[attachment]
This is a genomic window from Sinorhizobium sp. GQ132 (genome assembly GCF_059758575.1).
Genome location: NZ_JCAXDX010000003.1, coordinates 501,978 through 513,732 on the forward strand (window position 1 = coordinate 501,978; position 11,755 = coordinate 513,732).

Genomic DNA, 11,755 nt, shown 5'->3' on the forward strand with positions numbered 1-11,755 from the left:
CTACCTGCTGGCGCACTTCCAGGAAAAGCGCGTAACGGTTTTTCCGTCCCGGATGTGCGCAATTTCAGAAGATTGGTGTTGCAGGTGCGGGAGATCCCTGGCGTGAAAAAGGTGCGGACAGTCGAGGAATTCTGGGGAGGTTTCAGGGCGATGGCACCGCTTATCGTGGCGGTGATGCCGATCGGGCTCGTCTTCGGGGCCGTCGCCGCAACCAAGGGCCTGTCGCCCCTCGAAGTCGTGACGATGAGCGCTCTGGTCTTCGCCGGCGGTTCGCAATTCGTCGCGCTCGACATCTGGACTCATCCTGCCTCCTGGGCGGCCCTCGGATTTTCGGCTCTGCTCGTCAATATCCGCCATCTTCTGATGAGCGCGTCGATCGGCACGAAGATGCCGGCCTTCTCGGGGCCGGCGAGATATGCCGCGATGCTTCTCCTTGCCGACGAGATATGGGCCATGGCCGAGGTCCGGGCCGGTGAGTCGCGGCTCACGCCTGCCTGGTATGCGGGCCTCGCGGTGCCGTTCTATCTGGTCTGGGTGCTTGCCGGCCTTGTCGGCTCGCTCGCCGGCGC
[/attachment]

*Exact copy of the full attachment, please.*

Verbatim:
This is a genomic window from Sinorhizobium sp. GQ132 (genome assembly GCF_059758575.1).
Genome location: NZ_JCAXDX010000003.1, coordinates 501,978 through 513,732 on the forward strand (window position 1 = coordinate 501,978; position 11,755 = coordinate 513,732).

Genomic DNA, 11,755 nt, shown 5'->3' on the forward strand with positions numbered 1-11,755 from the left:
CTACCTGCTGGCGCACTTCCAGGAAAAGCGCGTAACGGTTTTTCCGTCCCGGATGTGCGCAATTTCAGAAGATTGGTGTTGCAGGTGCGGGAGATCCCTGGCGTGAAAAAGGTGCGGACAGTCGAGGAATTCTGGGGAGGTTTCAGGGCGATGGCACCGCTTATCGTGGCGGTGATGCCGATCGGGCTCGTCTTCGGGGCCGTCGCCGCAACCAAGGGCCTGTCGCCCCTCGAAGTCGTGACGATGAGCGCTCTGGTCTTCGCCGGCGGTTCGCAATTCGTCGCGCTCGACATCTGGACTCATCCTGCCTCCTGGGCGGCCCTCGGATTTTCGGCTCTGCTCGTCAATATCCGCCATCTTCTGATGAGCGCGTCGATCGGCACGAAGATGCCGGCCTTCTCGGGGCCGGCGAGATATGCCGCGATGCTTCTCCTTGCCGACGAGATATGGGCCATGGCCGAGGTCCGGGCCGGTGAGTCGCGGCTCACGCCTGCCTGGTATGCGGGCCTCGCGGTGCCGTTCTATCTGGTCTGGGTGCTTGCCGGCCTTGTCGGCTCGCTCGCCGGCGC